Over 80% of Abu Dhabi private schools get highest rating for distance learning

education, covid-19, coronavirus, Abu Dhabi, UAE, private schools, Abu Dhabi Department of Education and Knowledge

Abu Dhabi - Out of 173 schools, 146 were found offering 'developed' e-learning programmes.


A Staff Reporter

Published: Thu 30 Jul 2020, 2:17 PM

Last updated: Thu 30 Jul 2020, 4:29 PM

Eighty-four per cent of private schools in Abu Dhabi received the highest rating for their distance learning programmes, based on the UAE-wide evaluations held for 2019-20 academic year. 
Out of 173 schools, 146 were found offering 'developed' e-learning programmes, according to the Abu Dhabi Department of Education and Knowledge (Adek).
The evaluations rate schools' distance learning systems as 'developed', 'partially developed' or 'not developed'. And in the Capital, no private school was rated 'not developed' for e-learning. The rest of the campuses, 27, got the 'partially developed' mark. 
In Dubai, 67 per cent of private schools were given the 'developed' rating, according to the Knowledge and Human Development Authority (KHDA). 
Sara Musallam, chairperson of Adek, said: "I am proud of the collective efforts of schools, teachers and parents in adapting to a very challenging education environment."
"Before the closure of schools, we identified organisation, collaboration and inclusion as our three core process metrics, and we worked diligently with parents and partners across the education ecosystem to ensure vital distance learning programmes could be implemented and the results reflect that."
The Distance Learning Evaluation (DLE) was first announced in March. It is a joint initiative between Adek,  Sharjah Private Education Authority (SPEA), Dubai's KHDA, and Ministry of Education.
Evaluations focus on three main criteria: how well students were learning and how well their wellbeing was safeguarded; how well teachers were teaching and monitoring students' learning; and how well school leaders were managing students' learning across the school. Within these three zones, there were 13 themes and 39 indicators.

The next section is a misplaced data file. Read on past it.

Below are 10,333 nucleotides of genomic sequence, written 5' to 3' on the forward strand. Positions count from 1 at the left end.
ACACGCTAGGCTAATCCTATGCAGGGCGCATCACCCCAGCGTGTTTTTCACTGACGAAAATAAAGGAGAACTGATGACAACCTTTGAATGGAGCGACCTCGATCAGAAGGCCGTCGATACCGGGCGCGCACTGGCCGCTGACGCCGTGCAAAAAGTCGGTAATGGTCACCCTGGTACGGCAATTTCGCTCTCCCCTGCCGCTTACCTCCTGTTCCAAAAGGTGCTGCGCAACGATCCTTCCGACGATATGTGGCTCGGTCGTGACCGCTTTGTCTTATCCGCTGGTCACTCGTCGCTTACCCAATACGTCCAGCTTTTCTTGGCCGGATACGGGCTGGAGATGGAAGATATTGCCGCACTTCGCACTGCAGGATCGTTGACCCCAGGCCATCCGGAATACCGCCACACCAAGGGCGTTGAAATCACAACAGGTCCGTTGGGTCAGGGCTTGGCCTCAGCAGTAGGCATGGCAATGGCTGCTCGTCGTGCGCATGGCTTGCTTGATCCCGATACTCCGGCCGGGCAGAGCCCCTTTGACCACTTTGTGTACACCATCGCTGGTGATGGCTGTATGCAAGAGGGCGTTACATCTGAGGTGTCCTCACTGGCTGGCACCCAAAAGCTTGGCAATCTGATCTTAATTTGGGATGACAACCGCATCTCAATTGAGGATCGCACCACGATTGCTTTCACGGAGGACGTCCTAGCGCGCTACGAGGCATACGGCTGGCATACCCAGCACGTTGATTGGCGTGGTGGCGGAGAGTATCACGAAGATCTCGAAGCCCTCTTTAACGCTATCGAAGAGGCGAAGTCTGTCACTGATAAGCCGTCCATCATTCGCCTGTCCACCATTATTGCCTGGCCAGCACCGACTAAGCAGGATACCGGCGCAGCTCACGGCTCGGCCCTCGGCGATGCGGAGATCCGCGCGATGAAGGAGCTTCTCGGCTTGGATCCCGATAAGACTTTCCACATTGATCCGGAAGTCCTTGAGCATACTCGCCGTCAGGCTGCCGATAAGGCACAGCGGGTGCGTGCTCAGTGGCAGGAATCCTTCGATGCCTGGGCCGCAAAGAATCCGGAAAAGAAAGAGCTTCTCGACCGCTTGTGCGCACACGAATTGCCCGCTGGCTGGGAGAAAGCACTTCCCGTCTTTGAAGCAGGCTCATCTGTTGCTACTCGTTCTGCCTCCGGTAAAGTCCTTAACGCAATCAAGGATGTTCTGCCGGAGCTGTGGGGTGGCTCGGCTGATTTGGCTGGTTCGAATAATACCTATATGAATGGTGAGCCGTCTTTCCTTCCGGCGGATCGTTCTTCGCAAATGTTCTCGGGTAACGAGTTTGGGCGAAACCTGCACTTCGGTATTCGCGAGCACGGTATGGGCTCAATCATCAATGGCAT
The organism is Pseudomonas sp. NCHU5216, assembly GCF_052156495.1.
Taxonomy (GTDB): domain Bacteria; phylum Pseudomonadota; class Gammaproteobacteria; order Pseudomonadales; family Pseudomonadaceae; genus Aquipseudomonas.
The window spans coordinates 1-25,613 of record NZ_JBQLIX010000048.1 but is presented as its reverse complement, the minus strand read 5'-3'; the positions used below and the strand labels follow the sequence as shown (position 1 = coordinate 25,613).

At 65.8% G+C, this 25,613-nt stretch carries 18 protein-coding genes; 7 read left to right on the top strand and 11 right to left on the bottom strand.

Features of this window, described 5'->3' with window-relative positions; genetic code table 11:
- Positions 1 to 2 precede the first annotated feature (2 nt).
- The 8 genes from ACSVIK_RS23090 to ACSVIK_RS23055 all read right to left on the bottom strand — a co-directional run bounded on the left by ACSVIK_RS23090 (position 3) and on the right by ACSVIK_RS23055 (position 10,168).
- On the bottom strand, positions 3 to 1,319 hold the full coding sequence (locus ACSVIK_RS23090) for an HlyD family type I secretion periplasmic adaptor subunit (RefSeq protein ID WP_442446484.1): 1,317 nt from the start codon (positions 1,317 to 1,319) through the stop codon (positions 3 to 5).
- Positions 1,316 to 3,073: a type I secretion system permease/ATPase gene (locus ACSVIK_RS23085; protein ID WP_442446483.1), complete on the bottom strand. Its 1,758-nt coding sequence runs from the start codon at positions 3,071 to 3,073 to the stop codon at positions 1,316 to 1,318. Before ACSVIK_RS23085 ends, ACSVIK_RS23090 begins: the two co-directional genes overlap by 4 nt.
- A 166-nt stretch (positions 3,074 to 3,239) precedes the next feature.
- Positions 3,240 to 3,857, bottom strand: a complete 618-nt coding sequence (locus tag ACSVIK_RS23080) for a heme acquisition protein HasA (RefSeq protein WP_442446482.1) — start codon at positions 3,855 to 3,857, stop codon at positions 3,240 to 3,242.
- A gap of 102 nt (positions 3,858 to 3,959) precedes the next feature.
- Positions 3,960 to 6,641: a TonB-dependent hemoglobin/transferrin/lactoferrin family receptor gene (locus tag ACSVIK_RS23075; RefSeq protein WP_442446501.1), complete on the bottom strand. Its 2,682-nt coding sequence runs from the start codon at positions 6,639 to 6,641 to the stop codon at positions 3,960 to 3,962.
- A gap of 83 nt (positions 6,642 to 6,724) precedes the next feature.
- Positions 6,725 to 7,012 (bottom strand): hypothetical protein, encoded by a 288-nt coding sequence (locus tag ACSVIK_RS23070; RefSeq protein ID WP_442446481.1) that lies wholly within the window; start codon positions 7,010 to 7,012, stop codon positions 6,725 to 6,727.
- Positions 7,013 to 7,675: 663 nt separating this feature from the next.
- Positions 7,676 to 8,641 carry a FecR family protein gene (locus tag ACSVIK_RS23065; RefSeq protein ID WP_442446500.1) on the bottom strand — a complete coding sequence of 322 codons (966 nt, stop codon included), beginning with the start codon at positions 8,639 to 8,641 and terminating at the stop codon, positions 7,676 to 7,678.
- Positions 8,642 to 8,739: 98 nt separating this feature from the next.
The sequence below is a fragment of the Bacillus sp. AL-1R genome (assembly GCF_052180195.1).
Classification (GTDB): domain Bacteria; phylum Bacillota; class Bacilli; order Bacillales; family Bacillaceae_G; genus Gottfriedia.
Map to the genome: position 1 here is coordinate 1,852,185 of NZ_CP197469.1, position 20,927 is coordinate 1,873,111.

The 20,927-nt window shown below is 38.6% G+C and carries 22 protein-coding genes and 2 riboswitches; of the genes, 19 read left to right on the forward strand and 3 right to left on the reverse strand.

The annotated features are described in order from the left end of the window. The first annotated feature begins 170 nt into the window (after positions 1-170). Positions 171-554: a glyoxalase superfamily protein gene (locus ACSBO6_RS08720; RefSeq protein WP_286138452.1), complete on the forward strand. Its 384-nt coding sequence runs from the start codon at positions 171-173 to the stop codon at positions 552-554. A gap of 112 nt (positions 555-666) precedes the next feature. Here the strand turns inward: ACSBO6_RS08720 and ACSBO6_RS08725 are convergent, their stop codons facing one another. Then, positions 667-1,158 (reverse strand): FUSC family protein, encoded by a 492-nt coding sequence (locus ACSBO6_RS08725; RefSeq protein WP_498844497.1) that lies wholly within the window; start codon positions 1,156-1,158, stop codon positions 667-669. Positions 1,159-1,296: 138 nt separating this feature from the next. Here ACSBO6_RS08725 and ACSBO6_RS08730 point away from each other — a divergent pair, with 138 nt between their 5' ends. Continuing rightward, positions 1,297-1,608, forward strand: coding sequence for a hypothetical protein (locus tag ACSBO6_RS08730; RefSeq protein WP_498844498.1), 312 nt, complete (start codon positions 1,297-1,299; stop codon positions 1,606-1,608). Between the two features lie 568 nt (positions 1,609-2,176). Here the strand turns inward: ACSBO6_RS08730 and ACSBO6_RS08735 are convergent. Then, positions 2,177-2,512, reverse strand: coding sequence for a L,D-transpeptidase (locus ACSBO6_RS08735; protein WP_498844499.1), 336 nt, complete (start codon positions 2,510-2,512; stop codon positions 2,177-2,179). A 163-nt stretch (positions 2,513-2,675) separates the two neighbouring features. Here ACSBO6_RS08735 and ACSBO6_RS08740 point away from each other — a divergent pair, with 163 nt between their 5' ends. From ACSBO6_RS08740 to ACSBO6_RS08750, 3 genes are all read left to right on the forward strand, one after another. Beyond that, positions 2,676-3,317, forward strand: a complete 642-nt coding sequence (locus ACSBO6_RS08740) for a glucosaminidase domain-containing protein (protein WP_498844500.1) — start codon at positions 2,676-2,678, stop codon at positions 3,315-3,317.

A total of 21 Emirati and 18 international inspectors assessed Abu Dhabi schools for seven weeks. They analysed stakeholder questionnaires, conducted discussions with school leaders, and attended live sessions. Schools were also requested to submit students' work samples and other documents for review and assessment.
Supporting schools
Two days before school closures in the Capital, 160 private school principals attended an Adek workshop where they were updated and asked to submit a proactive distance learning strategy within 48 hours. Over 200 schools submitted plans, which were reviewed by Adek and returned with next-stage feedback within five days. 
The department also partnered with firms like Alef Education, Microsoft Teams, Class Dojo, Amazon Web Services, and MyOn to equip schools with the required distance learning platforms and professional development needed. 
Consistent ongoing communications were an essential element of success: From roundtables and focus groups to surveys with schools and stakeholders. During the e-learning period, challenges were rapidly addressed and adjusted. 
Adek also resolved more than 3,500 school enquiries via e-mail and three telephone hotlines, while also compiling and updating dedicated online guides for educators, parents and stakeholders. 
Some schools were put into support network groups with stronger schools to ease the transition from classroom to at-home education. A number of them were praised for their demonstrations of collaboration and knowledge-sharing. Cranleigh Abu Dhabi, an 'outstanding' British curriculum school on Saadiyat Island, tasked a dedicated team of seven faculty members to deliver distance learning training to 12 Asian curriculum schools. 
Inclusion remained a primary objective and, to ensure the continuation of education programmes for students of determination, the Mohammed Bin Rashid Centre for Special Education - New England Center for Children (NECC) and Al Karamah School provided a range of outreach initiatives, including student therapy and virtual support sessions for parents.

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